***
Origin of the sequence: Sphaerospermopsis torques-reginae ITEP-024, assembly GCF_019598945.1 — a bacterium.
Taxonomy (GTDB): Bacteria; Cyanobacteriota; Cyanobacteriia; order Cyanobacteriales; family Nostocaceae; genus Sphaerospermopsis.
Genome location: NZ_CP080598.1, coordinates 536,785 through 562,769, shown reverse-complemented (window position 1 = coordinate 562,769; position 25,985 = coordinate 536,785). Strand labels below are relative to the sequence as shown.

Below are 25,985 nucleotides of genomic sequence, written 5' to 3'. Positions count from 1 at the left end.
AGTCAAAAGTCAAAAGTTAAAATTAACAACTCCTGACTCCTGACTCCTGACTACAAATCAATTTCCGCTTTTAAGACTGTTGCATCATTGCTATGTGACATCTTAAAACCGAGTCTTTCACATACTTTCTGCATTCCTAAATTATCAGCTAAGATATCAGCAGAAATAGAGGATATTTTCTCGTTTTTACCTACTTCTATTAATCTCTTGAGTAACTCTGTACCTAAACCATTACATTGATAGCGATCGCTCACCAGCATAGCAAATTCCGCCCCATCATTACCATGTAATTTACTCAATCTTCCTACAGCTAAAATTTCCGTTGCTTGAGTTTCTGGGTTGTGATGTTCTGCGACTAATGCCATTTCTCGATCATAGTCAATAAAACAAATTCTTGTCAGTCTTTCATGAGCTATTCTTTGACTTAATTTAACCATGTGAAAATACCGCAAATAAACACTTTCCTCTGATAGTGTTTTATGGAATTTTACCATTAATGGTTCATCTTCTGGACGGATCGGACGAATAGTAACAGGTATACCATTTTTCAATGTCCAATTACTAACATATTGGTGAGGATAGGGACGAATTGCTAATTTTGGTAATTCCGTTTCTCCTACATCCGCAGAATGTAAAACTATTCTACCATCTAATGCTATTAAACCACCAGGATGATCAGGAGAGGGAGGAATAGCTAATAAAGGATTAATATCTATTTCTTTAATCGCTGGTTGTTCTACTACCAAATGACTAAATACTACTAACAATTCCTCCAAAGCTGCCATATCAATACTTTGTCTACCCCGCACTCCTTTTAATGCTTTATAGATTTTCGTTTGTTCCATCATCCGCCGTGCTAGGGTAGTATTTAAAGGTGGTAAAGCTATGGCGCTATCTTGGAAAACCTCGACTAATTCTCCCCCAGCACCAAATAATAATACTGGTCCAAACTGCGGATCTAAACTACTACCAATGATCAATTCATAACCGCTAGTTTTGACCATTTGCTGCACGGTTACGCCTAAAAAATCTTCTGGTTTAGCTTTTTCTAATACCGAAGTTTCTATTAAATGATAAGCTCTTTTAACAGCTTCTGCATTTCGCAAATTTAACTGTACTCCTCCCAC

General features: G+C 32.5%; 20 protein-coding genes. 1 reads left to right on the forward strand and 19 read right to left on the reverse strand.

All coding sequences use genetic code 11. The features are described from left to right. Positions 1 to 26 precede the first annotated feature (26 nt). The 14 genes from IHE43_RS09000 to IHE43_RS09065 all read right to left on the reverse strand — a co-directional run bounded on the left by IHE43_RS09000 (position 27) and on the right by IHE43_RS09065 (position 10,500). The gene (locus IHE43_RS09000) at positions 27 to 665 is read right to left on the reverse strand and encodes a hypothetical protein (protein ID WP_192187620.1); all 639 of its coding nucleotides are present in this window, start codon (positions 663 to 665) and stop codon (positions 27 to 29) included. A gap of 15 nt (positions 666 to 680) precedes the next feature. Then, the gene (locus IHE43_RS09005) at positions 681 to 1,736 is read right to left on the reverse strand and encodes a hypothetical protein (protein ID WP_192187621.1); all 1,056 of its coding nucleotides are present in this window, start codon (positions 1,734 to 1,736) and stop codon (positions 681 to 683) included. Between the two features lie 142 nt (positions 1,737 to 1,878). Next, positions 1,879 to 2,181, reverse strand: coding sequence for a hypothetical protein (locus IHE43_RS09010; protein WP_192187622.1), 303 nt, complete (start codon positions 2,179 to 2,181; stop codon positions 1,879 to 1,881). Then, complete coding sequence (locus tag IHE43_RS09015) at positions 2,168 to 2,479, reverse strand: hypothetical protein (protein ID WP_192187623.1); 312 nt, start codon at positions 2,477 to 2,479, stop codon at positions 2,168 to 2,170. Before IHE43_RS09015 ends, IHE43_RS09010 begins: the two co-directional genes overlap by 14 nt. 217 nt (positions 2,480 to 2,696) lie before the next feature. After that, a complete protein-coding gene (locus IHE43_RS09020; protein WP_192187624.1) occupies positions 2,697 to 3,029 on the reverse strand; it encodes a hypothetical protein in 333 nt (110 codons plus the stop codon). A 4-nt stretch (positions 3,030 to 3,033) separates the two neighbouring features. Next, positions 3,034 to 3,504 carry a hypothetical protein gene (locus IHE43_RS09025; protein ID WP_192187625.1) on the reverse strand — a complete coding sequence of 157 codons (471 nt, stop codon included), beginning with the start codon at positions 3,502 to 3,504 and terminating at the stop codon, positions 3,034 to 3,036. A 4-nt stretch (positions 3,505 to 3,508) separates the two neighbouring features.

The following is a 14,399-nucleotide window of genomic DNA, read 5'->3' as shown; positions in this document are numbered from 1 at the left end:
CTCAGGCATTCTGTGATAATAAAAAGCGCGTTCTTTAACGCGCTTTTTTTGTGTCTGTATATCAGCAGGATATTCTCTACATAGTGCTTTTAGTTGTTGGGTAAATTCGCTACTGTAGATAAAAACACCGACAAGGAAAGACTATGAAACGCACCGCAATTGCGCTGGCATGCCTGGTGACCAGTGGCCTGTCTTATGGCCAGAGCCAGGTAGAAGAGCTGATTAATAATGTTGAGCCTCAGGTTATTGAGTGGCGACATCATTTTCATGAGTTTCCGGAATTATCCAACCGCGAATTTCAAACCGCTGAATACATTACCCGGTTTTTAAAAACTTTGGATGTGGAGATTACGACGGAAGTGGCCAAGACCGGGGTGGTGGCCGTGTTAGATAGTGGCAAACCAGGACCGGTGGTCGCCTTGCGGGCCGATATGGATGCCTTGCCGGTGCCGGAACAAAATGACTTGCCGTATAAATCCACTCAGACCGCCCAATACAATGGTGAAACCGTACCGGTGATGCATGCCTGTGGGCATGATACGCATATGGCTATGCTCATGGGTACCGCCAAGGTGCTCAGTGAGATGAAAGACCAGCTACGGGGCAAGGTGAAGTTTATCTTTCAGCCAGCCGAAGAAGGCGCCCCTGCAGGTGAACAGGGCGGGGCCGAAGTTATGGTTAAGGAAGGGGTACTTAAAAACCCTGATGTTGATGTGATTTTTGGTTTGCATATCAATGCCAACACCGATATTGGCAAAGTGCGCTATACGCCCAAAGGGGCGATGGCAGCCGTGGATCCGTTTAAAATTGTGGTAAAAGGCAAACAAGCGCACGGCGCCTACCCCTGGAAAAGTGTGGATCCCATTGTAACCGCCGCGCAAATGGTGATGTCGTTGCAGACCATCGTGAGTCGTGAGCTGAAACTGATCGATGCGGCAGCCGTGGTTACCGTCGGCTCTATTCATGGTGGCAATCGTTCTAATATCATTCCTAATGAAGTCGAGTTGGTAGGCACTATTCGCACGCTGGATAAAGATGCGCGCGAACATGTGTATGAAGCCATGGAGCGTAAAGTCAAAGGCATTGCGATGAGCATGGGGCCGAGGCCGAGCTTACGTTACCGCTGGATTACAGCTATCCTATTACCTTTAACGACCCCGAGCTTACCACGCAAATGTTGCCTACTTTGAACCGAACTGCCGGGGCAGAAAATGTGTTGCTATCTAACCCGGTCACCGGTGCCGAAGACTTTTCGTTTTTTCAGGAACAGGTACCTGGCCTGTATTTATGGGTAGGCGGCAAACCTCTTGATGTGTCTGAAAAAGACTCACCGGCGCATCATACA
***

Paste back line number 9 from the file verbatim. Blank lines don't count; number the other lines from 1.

CTCAGGCATTCTGTGATAATAAAAAGCGCGTTCTTTAACGCGCTTTTTTTGTGTCTGTATATCAGCAGGATATTCTCTACATAGTGCTTTTAGTTGTTGGGTAAATTCGCTACTGTAGATAAAAACACCGACAAGGAAAGACTATGAAACGCACCGCAATTGCGCTGGCATGCCTGGTGACCAGTGGCCTGTCTTATGGCCAGAGCCAGGTAGAAGAGCTGATTAATAATGTTGAGCCTCAGGTTATTGAGTGGCGACATCATTTTCATGAGTTTCCGGAATTATCCAACCGCGAATTTCAAACCGCTGAATACATTACCCGGTTTTTAAAAACTTTGGATGTGGAGATTACGACGGAAGTGGCCAAGACCGGGGTGGTGGCCGTGTTAGATAGTGGCAAACCAGGACCGGTGGTCGCCTTGCGGGCCGATATGGATGCCTTGCCGGTGCCGGAACAAAATGACTTGCCGTATAAATCCACTCAGACCGCCCAATACAATGGTGAAACCGTACCGGTGATGCATGCCTGTGGGCATGATACGCATATGGCTATGCTCATGGGTACCGCCAAGGTGCTCAGTGAGATGAAAGACCAGCTACGGGGCAAGGTGAAGTTTATCTTTCAGCCAGCCGAAGAAGGCGCCCCTGCAGGTGAACAGGGCGGGGCCGAAGTTATGGTTAAGGAAGGGGTACTTAAAAACCCTGATGTTGATGTGATTTTTGGTTTGCATATCAATGCCAACACCGATATTGGCAAAGTGCGCTATACGCCCAAAGGGGCGATGGCAGCCGTGGATCCGTTTAAAATTGTGGTAAAAGGCAAACAAGCGCACGGCGCCTACCCCTGGAAAAGTGTGGATCCCATTGTAACCGCCGCGCAAATGGTGATGTCGTTGCAGACCATCGTGAGTCGTGAGCTGAAACTGATCGATGCGGCAGCCGTGGTTACCGTCGGCTCTATTCATGGTGGCAATCGTTCTAATATCATTCCTAATGAAGTCGAGTTGGTAGGCACTATTCGCACGCTGGATAAAGATGCGCGCGAACATGTGTATGAAGCCATGGAGCGTAAAGTCAAAGGCATTGCGATGAGCATGGGGCCGAGGCCGAGCTTACGTTACCGCTGGATTACAGCTATCCTATTACCTTTAACGACCCCGAGCTTACCACGCAAATGTTGCCTACTTTGAACCGAACTGCCGGGGCAGAAAATGTGTTGCTATCTAACCCGGTCACCGGTGCCGAAGACTTTTCGTTTTTTCAGGAACAGGTACCTGGCCTGTATTTATGGGTAGGCGGCAAACCTCTTGATGTGTCTGAAAAAGACTCACCGGCGCATCATACA